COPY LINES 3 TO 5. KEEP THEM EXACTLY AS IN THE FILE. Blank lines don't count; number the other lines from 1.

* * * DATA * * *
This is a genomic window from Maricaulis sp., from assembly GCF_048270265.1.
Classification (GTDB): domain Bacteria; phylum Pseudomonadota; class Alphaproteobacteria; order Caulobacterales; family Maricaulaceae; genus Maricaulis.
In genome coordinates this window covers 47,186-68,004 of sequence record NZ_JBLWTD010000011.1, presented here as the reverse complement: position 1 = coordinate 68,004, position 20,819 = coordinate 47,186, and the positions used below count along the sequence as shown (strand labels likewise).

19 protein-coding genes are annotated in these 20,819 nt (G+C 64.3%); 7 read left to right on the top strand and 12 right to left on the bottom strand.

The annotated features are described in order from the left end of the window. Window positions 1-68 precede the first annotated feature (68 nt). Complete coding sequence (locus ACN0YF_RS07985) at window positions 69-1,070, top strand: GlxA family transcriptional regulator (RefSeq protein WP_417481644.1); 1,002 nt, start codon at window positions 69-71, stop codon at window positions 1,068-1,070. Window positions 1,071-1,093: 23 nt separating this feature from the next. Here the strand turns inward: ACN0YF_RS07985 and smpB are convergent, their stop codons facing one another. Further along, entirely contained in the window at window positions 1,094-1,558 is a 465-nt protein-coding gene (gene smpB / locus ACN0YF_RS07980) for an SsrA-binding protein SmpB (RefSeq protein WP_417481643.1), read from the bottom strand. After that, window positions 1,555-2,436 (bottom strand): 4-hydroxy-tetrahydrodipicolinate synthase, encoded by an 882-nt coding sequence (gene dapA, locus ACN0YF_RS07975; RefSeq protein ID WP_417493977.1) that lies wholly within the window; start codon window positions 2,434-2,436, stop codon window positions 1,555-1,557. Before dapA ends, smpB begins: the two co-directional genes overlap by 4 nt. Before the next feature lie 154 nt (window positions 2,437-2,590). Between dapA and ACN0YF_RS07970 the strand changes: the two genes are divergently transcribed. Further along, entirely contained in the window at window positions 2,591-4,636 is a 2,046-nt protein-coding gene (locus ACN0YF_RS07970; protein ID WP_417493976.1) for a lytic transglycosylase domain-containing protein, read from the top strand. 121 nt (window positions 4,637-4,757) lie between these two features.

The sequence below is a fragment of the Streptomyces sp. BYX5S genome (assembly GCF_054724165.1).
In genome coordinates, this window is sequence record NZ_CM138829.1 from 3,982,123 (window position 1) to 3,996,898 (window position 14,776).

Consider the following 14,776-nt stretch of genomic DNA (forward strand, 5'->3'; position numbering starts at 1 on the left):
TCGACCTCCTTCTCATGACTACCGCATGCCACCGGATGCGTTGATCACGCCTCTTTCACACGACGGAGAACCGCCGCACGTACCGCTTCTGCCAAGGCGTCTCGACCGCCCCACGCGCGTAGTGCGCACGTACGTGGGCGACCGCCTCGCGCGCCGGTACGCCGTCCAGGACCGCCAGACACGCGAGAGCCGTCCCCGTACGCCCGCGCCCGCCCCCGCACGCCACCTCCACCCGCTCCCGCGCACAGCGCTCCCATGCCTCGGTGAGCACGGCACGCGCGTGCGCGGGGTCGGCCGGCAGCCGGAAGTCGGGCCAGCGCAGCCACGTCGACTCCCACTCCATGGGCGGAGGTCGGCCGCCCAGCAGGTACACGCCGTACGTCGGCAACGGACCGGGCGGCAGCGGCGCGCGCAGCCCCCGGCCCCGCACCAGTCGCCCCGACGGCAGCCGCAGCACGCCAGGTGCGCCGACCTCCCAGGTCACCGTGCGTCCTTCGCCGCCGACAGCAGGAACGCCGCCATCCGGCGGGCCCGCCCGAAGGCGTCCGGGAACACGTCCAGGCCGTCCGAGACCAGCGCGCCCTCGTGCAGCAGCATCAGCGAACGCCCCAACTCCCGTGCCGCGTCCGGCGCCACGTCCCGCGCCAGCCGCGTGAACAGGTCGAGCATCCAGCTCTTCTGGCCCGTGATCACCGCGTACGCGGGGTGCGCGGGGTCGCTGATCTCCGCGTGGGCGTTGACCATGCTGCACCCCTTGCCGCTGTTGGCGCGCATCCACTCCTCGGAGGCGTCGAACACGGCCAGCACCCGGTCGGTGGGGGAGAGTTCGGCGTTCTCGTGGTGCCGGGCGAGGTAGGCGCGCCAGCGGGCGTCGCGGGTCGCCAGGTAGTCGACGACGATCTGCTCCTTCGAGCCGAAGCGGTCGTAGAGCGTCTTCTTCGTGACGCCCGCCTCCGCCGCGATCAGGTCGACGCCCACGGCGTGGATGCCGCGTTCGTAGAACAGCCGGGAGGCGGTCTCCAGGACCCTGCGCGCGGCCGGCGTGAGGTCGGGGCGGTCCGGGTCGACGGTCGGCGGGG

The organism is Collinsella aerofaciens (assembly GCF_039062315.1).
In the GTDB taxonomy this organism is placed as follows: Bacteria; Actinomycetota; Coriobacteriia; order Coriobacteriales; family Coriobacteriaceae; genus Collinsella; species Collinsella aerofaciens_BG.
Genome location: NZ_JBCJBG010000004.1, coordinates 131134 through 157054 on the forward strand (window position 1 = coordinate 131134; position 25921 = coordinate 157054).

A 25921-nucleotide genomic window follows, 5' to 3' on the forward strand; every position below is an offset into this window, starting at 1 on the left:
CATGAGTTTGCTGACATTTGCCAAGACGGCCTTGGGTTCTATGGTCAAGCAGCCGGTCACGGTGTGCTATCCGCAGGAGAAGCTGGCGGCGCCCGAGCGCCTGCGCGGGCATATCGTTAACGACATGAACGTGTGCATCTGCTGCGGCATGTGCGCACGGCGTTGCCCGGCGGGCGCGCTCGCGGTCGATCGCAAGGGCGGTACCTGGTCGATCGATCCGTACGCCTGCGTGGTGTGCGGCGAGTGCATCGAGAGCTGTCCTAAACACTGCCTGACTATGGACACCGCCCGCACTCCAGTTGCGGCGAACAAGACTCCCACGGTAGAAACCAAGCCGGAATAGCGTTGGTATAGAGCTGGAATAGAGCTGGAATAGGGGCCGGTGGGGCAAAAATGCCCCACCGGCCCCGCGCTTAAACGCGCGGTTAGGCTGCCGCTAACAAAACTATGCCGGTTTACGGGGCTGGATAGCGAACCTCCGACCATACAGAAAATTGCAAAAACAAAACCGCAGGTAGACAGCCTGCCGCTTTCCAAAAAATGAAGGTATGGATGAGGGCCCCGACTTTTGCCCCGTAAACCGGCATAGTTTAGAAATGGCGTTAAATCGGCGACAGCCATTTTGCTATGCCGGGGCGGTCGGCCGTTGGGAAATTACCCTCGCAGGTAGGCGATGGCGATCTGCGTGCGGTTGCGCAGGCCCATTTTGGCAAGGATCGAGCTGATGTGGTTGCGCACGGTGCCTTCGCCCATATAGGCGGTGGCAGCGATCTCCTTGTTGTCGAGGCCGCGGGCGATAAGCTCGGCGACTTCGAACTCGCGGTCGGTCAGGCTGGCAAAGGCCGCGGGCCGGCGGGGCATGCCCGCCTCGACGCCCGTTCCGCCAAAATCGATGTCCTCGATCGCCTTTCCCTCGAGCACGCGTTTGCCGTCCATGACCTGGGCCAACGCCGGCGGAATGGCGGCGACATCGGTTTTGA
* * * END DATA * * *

In genome coordinates this window covers 47,186-68,004 of sequence record NZ_JBLWTD010000011.1, presented here as the reverse complement: position 1 = coordinate 68,004, position 20,819 = coordinate 47,186, and the positions used below count along the sequence as shown (strand labels likewise).

19 protein-coding genes are annotated in these 20,819 nt (G+C 64.3%); 7 read left to right on the top strand and 12 right to left on the bottom strand.

The annotated features are described in order from the left end of the window. Window positions 1-68 precede the first annotated feature (68 nt). Complete coding sequence (locus ACN0YF_RS07985) at window positions 69-1,070, top strand: GlxA family transcriptional regulator (RefSeq protein WP_417481644.1); 1,002 nt, start codon at window positions 69-71, stop codon at window positions 1,068-1,070. Window positions 1,071-1,093: 23 nt separating this feature from the next. Here the strand turns inward: ACN0YF_RS07985 and smpB are convergent, their stop codons facing one another. Further along, entirely contained in the window at window positions 1,094-1,558 is a 465-nt protein-coding gene (gene smpB / locus ACN0YF_RS07980) for an SsrA-binding protein SmpB (RefSeq protein WP_417481643.1), read from the bottom strand. After that, window positions 1,555-2,436 (bottom strand): 4-hydroxy-tetrahydrodipicolinate synthase, encoded by an 882-nt coding sequence (gene dapA, locus ACN0YF_RS07975; RefSeq protein ID WP_417493977.1) that lies wholly within the window; start codon window positions 2,434-2,436, stop codon window positions 1,555-1,557. Before dapA ends, smpB begins: the two co-directional genes overlap by 4 nt. Before the next feature lie 154 nt (window positions 2,437-2,590). Between dapA and ACN0YF_RS07970 the strand changes: the two genes are divergently transcribed. Further along, entirely contained in the window at window positions 2,591-4,636 is a 2,046-nt protein-coding gene (locus ACN0YF_RS07970; protein ID WP_417493976.1) for a lytic transglycosylase domain-containing protein, read from the top strand. 121 nt (window positions 4,637-4,757) lie between these two features.